Outdated laws are allowing “unchecked and unchallenged” employers unfettered use of surveillance and automation technologies that are leaving employees stressed and sidelined, a NSW Parliamentary committee has warned in advocating for a legal update.
The newly published second and final report of the Select Committee on the Impact of Technological and Other Change on the Future of Work and Workers in NSW – which was briefed in March 2020 and published its first report in April – made 13 recommendations to overhaul workplace surveillance and automation legislation that was originally published in 2005.
The NSW Workplace Surveillance Act 2005 should, the committee found, be updated to reflect advancements in technology over a 17-year period that has seen the development of smartphones, high-speed wireless networking, connected security cameras, AI-driven employee monitoring, and other technologies.
The laws should be amended to require external approval before employers implement surveillance measures include “clear” privacy protections for workers, and the improvement of notification requirements so employees have the opportunity “negotiate and oppose proposed surveillance activities,” the committee recommended.
Such changes should also give workers the right to refuse “excessive or unreasonable workloads or intrusions into personal or family time,” as well as allowing them to “disconnect from work devices” or the obligation to respond to work communications outside of work hours.
The inquiry also recommended the creation of best-practice guides around workplace surveillance and automation, and advised the NSW Government to develop a formal strategy for managing technological advancement in state public sector agencies.
“Technological advancement is rapidly expanding workplace surveillance and the automation of work,” said Committee chair Daniel Mookhey, warning that “employers, motivated by bottom lines, are unchecked and unchallenged in their use of these tools, reaping the benefits that flow.”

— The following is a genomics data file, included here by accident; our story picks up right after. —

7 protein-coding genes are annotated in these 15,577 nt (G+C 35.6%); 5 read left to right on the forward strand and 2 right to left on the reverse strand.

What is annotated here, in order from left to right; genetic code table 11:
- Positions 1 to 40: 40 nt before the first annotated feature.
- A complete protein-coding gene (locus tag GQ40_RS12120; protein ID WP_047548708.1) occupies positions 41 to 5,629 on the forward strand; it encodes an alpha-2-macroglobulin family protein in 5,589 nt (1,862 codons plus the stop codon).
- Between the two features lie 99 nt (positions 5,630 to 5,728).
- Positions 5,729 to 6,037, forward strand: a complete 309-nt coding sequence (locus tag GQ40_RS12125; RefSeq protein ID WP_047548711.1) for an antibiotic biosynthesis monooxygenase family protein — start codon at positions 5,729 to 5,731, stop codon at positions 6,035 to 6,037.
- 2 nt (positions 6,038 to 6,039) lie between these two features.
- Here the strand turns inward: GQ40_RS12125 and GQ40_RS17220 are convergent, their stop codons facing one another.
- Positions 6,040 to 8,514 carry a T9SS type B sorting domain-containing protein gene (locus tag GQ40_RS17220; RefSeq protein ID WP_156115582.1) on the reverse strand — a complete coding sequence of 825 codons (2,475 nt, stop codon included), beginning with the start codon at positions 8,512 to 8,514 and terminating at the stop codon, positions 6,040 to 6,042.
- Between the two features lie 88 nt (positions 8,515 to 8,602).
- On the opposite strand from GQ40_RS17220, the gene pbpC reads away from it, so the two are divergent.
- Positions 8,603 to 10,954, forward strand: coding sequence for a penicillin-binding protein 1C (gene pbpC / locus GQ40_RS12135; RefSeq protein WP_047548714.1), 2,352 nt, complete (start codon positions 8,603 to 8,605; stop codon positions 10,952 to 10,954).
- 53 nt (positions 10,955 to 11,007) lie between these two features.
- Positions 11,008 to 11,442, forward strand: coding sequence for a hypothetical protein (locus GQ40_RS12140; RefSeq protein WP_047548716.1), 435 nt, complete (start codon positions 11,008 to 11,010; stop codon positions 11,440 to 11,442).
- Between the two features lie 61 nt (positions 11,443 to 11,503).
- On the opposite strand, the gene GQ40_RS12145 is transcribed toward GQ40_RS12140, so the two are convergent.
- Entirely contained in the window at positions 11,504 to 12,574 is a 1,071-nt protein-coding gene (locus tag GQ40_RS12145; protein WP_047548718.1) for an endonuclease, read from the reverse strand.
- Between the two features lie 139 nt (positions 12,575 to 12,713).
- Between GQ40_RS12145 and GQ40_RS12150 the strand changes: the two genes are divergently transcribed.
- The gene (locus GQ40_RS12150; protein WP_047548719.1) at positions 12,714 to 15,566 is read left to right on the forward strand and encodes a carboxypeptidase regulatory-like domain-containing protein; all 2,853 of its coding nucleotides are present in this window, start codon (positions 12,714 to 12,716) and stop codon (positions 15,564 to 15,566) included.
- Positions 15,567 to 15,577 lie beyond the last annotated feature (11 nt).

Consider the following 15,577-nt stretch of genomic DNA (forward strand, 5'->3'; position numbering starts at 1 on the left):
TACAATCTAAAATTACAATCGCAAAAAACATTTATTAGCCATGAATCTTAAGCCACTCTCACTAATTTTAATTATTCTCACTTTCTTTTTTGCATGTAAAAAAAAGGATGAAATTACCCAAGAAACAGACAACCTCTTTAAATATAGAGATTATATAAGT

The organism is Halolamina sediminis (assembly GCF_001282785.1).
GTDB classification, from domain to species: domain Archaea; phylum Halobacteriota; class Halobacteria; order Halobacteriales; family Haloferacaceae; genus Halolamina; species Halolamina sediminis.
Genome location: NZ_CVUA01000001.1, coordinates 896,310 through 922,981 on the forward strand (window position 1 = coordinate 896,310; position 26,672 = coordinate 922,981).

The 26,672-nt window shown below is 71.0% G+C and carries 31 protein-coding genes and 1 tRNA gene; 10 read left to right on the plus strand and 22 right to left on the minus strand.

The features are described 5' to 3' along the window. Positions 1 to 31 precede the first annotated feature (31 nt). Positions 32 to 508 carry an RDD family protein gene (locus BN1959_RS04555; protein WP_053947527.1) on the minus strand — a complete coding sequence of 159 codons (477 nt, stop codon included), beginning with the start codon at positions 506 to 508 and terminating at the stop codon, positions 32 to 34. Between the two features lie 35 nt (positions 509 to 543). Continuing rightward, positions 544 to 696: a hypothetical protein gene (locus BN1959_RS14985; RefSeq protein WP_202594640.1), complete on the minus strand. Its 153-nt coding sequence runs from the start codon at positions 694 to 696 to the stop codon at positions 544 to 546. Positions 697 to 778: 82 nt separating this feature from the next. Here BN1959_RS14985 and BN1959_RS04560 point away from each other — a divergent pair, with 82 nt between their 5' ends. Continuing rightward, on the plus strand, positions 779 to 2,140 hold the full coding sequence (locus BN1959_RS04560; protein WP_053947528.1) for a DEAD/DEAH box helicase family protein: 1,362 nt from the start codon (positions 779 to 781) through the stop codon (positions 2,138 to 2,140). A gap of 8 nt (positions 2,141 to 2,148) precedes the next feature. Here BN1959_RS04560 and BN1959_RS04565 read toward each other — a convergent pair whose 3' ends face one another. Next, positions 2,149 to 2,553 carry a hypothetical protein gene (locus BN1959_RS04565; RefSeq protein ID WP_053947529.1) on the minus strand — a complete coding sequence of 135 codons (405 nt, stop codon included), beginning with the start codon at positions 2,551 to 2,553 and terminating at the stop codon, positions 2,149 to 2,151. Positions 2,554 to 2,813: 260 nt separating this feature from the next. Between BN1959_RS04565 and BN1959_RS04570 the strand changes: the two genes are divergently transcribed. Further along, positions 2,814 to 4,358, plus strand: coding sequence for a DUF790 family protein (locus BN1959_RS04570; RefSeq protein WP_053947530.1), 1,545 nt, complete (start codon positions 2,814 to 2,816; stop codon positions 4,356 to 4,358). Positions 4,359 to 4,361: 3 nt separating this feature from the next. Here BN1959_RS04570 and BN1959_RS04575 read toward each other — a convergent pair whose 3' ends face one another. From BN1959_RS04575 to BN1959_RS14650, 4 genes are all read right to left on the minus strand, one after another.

“Laws have not kept track with the many, many ways that technology enables workers to be monitored, often without them being aware of it,” Mookhey said.
“Employees, stressed by constant monitoring, lack adequate protections, are sidelined in the process, and do not share in the benefits.”
Coming to terms with progress
Whether driven by the desire to improve operational efficiencies – or to compensate for chronic and problematic shortages of skilled individuals – adoption of process automation technology is increasing at breakneck pace.
Spending on robotic process automation (RPA) tools, for example, grew by 31 per cent last year and is projected to add another 19.5 per cent this year, Gartner has projected, as companies embrace automation for everything from large-scale document processing to warehousing and package sorting.
“Organisations are leveraging RPA to accelerate business process automation initiatives and digital transformation plans,” said Gartner distinguished VP analyst Cathy Tornbohm, “linking their legacy nightmares to their digital dreams to improve operational efficiency.”
Yet employees risk becoming collateral damage in the push to automate the enterprise, with increasingly intrusive surveillance and efficiency monitoring technologies raising hackles amongst workers’ rights advocates, even as many companies try to impose workplace surveillance technologies to keep tabs on work-from-home employees.
A recent ExpressVPN survey of workforce surveillance practices found that 78 per cent of employers admitted using employee monitoring software to track employee performance or activity, with 73 per cent saying that recorded calls, emails, or messages “have informed an employee’s performance reviews” and 46 per cent saying they had terminated an employee based on data collected during surveillance.
Although many employers have embraced surveillance, a recent Harvard Business Review study found that employees are likely to intentionally stymie surveillance measures by taking unapproved breaks, disregarding instructions, damaging workplace property, stealing office equipment, and ‘quiet quitting’ as they intentionally slow down their pace of work.
Such outcomes are inevitable when employers embrace “nightmarish” surveillance technologies, American Civil Liberties Union (ACLU) senior policy analyst Jay Stanley recently warned, pointing to surveillance-heavy China as a worst-case scenario where “there is no space between what can be done, and what is done.”
Local thinktank the Australia Institute has been equally concerned, launching its Centre for Responsible Technology (CRT) in 2019 with a key focus on what CRT director Peter Lewis recently described to the Select Committee as “the unregulated intensification of surveillance in the workplace”.
The Committee’s recommendations are targeted at clarifying the space between those two extremes – with the government’s response expected by February and the new final report hoped to spur what Mookhey called “proactive, deliberate and creative interventions… to better shape the future of work in NSW.”
“Workplaces today are vastly different to what they once were,” he said.
“We cannot leave the fate of our workplaces and indeed the labour market in the hands of tech companies.”